Accurate and minute measurement seems to the non-scientific imagination a less lofty and dignified work than looking for something new. But nearly all the grandest discoveries of science have been but the rewards of accurate measurement and patient, long continued labour in the minute sifting of numerical results.
The same principle applies to the study of institutional history. Whether we are dealing with military service, with the land, with finance, or with the king’s court, ‘the minute sifting’ of facts and figures is the only sure method by which we can extend knowledge.
To those who know how few are the original authorities for the period, and how diligently these have been explored and their information exhausted, the wonder will be not so much that there is little, as that there was anything at all yet left to discover.
In a work dealing with the history of the eleventh and twelfth centuries, a writer must inevitably find himself at times dealing with the same subjects as the late Professor Freeman. Without in any way disparaging the genius of that eminent man, one may deem it a duty to correct the errors into which he fell, and conscientiously to combat, as an obstinate and mischievous superstition, the conviction of his pre-eminent accuracy and authority on matters of fact. It would be far pleasanter to dwell only on his merits; but when one finds that, in spite of the proofs I have been producing for years, Mr Herbert Fisher, representing the Oxford school of history, can still declare Mr Freeman to have reached ‘the highest standard of scholarly exactitude’,6 it is evident that the works of the Regius Professor are still surrounded by a false glamour, and that one must further expose his grave liability to error. I cannot suppose that any competent scholar who may carefully peruse this work will in future venture to deny that, in spite of his many and his splendid gifts, Mr Freeman was as liable as any of us to error, or that however laudable his intentions, he was capable of precisely the same inaccuracy and occasionally of the same confusion as he denounced so bitterly in others.
It is, indeed, my contention, as I have already explained,7 that to these denunciations of the errors of others is largely due the conviction of Mr Freeman’s supreme accuracy. The question raised may seem to affect the whole method of history, for if, as has been said, it is the argument of the scientific historian that we ought to prefer accuracy of fact to charm of presentment and to literary style, the proof that his method fails to save him from erring like any ‘literary’ historian strikes at the root of his whole contention.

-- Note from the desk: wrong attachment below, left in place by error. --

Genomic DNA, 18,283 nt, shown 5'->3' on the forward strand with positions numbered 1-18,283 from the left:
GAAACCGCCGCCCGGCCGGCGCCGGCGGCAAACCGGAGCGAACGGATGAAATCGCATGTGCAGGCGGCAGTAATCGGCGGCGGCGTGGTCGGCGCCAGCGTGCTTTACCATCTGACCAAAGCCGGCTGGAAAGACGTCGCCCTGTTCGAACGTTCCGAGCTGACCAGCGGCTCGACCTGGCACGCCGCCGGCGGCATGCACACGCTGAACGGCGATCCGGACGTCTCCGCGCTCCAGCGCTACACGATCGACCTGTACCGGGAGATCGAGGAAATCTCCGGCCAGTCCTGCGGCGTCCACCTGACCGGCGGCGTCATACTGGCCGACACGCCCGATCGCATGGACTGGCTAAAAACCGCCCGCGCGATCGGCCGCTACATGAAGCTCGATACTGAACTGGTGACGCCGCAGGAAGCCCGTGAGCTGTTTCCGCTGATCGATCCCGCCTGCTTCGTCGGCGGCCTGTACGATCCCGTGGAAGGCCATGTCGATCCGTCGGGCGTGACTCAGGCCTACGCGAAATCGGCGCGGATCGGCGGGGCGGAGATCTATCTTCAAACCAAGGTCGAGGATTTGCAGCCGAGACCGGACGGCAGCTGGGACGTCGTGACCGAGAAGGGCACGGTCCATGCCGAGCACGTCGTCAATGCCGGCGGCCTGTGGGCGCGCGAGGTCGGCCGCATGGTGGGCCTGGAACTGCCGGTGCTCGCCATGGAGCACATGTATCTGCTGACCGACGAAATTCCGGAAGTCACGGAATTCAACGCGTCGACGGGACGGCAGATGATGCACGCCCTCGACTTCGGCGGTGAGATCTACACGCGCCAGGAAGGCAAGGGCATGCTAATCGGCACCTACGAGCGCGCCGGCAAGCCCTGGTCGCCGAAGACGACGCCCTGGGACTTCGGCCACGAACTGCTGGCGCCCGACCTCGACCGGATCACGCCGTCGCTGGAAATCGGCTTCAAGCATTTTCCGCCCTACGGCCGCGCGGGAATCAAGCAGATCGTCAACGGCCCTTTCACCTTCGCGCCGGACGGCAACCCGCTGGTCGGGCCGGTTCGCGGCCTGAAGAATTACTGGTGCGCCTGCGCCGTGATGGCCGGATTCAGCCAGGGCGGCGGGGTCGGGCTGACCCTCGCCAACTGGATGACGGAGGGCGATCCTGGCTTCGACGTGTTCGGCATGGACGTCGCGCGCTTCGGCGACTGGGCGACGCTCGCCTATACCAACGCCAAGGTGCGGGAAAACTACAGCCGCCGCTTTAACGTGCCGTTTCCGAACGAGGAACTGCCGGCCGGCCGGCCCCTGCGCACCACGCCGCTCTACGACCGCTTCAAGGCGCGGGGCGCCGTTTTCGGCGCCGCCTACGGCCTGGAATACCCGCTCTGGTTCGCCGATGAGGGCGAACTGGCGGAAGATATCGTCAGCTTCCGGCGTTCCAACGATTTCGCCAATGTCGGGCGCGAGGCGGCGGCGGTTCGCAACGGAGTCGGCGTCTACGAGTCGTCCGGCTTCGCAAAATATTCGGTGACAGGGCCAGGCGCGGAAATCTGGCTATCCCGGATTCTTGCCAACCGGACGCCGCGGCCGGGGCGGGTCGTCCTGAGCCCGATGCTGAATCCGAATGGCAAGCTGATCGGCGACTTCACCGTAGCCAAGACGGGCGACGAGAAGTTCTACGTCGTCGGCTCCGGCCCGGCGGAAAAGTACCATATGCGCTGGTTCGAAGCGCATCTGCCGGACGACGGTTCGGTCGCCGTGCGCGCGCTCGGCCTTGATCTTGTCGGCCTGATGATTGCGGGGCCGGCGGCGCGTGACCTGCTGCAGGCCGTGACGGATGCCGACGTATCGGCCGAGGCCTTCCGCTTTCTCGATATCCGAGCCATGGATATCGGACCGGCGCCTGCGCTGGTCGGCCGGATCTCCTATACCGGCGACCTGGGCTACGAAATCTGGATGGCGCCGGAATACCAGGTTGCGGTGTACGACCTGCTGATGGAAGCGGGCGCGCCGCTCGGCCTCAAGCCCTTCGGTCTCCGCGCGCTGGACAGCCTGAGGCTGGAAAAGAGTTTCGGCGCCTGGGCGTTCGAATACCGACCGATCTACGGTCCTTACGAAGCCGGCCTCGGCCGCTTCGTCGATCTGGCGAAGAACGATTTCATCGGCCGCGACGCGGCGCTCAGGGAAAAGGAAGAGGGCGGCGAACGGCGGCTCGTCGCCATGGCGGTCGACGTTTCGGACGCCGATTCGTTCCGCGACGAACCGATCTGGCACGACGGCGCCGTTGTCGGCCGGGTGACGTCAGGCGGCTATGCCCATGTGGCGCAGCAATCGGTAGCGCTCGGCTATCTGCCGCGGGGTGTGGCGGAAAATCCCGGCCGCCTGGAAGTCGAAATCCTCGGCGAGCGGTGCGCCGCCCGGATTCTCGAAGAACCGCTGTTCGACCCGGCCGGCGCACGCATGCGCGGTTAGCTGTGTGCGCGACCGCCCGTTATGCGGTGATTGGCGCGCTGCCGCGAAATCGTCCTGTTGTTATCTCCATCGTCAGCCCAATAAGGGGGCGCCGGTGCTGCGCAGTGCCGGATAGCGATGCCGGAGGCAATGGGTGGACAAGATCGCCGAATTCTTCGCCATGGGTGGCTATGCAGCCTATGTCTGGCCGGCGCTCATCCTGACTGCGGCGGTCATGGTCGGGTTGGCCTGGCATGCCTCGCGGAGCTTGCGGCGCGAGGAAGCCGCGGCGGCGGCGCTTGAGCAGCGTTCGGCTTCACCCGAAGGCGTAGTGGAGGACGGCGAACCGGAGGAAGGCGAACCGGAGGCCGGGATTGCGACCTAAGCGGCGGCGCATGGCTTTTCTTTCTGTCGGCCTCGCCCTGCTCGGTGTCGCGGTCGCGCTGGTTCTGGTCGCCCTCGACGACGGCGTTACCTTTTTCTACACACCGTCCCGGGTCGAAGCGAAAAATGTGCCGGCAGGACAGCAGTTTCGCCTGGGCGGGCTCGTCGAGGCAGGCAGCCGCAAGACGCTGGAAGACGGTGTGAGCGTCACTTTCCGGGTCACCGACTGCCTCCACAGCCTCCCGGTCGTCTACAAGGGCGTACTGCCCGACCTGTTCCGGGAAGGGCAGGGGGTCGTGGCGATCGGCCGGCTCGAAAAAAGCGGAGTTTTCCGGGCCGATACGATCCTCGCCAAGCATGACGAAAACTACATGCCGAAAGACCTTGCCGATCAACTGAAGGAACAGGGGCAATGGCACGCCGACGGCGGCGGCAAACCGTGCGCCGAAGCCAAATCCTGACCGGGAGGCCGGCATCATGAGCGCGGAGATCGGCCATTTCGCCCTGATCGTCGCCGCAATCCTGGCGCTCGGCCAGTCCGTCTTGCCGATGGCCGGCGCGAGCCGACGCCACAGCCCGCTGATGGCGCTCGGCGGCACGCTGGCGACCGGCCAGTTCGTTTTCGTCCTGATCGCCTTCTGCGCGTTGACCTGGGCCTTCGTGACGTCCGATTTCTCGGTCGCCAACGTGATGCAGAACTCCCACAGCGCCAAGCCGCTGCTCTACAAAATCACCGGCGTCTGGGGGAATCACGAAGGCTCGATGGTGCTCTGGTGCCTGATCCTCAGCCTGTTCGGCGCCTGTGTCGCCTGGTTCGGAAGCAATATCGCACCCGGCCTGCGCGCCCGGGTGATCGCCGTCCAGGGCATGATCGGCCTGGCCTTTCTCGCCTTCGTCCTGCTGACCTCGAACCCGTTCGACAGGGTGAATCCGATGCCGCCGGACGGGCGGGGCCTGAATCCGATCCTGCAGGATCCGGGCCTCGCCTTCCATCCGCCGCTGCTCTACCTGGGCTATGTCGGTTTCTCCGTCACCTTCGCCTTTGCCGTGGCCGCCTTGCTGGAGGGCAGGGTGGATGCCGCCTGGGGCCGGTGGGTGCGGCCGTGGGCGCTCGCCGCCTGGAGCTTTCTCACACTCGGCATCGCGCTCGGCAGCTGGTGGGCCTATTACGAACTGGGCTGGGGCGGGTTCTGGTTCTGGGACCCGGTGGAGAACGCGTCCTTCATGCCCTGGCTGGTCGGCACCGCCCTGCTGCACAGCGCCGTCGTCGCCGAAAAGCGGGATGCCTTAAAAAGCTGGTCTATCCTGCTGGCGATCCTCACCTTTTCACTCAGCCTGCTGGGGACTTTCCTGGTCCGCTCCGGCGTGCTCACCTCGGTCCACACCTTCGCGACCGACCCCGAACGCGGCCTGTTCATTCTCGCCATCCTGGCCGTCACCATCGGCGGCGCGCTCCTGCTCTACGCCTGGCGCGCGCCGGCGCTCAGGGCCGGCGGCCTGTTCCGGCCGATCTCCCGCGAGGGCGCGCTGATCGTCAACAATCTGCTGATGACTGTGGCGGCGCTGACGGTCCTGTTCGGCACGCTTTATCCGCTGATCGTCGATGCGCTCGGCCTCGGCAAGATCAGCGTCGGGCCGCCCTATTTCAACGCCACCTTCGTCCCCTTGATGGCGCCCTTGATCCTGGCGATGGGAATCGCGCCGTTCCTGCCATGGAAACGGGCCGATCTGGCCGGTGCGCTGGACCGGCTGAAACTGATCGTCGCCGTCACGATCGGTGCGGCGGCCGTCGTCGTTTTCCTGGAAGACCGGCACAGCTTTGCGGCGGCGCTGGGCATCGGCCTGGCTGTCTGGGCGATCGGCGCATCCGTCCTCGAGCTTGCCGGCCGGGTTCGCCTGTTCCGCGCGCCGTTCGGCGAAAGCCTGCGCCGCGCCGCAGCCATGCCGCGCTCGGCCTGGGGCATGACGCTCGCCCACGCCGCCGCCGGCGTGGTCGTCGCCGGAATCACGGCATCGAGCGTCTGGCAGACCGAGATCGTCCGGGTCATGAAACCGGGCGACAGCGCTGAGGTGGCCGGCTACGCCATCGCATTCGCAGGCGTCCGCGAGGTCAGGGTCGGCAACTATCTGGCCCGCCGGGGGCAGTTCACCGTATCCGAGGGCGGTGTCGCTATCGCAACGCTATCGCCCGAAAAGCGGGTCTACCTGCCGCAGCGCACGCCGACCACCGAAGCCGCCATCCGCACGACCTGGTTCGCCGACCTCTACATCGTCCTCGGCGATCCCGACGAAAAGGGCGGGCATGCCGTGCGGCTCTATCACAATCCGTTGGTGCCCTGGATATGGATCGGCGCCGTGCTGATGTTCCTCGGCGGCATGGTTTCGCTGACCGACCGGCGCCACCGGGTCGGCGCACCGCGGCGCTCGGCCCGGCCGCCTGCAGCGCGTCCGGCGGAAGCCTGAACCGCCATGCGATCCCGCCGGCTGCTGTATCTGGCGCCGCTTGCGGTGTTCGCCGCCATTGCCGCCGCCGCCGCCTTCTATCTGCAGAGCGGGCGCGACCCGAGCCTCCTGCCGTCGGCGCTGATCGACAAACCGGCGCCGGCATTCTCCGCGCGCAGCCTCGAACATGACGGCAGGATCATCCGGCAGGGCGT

Yet it is not the scientific method, but its prophet himself that was at fault.
Although I am here only concerned with inaccuracy in matters of fact, I would guard myself against the retort that, at least, Mr Freeman’s errors are of little consequence as compared with that obliquity of vision which led Mr Froude, at all hazards, to vindicate Henry the Eighth. Without insisting on an absolute parallel, I trace a resemblance even here. Just as his bias against the Roman church led Mr Froude to vindicate Henry in order to justify the breach with Rome, so Mr Freeman’s passion for democracy made him an advocate on behalf of Harold, as ‘one whose claim was not drawn only from the winding-sheet of his fathers’. I have elsewhere maintained, as to Harold’s election ‘by the free choice of a free people’, that Mr Freeman’s undoubted perversion of the case at this ‘the central point’ of his history, gravely impairs his narrative of the Conquest, because its success, and even its undertaking, can actually be traced to that election.8 Unless we realize its disastrous effect on the situation both at home and abroad, we cannot rightly understand the triumph of the Duke’s enterprise.
It had been my hope, in the present work, to have avoided acute controversy, but the attitude adopted, unfortunately, by the late Professor’s champions has rendered that course impossible. One can but rejoice that his accuracy should find strenuous defenders, as it removes the reluctance one would otherwise feel in continuing to criticize it now. A case is doubly proved when proved in the teeth of opposition. But one expects that opposition to be fair, and the line my opponents have taken throughout cannot, by any stretch of courtesy, be so described. My difficulty, indeed, in dealing with their arguments on the Battle of Hastings, is that they do not affect or even touch my case. In spite of their persistent efforts to obscure a plain issue, there is not, and there cannot be, any ‘controversy’ as to Mr Freeman and the ‘palisade’. For, while fully recognizing that the onus probandi lay on those who assert its existence, he failed, on his own showing, to produce any proof of it whatever.9 Mr Archer has ended,10 as he began,11 by deliberately ignoring Mr Freeman’s words,12 on which my case avowedly rests, and without suppressing which he could not even enter the field. This, indeed, I have explained so often, that I need not again have disposed of his arguments had not Mr Gardiner, in the exercise of his editorial discretion, allowed him to make certain statements,13 and refused me the right of exposing them. A typical example will be found on p. 273.14
It is not only demonstrable error that justifies critical treatment; no less dangerous, if not more so, is that subtle commixture of guess-work and fact, which leaves us in doubt as to what is proved and what is merely hypothesis. In his lecture on ‘The Nature of Historical Evidence’, the late Professor himself well brought out the point: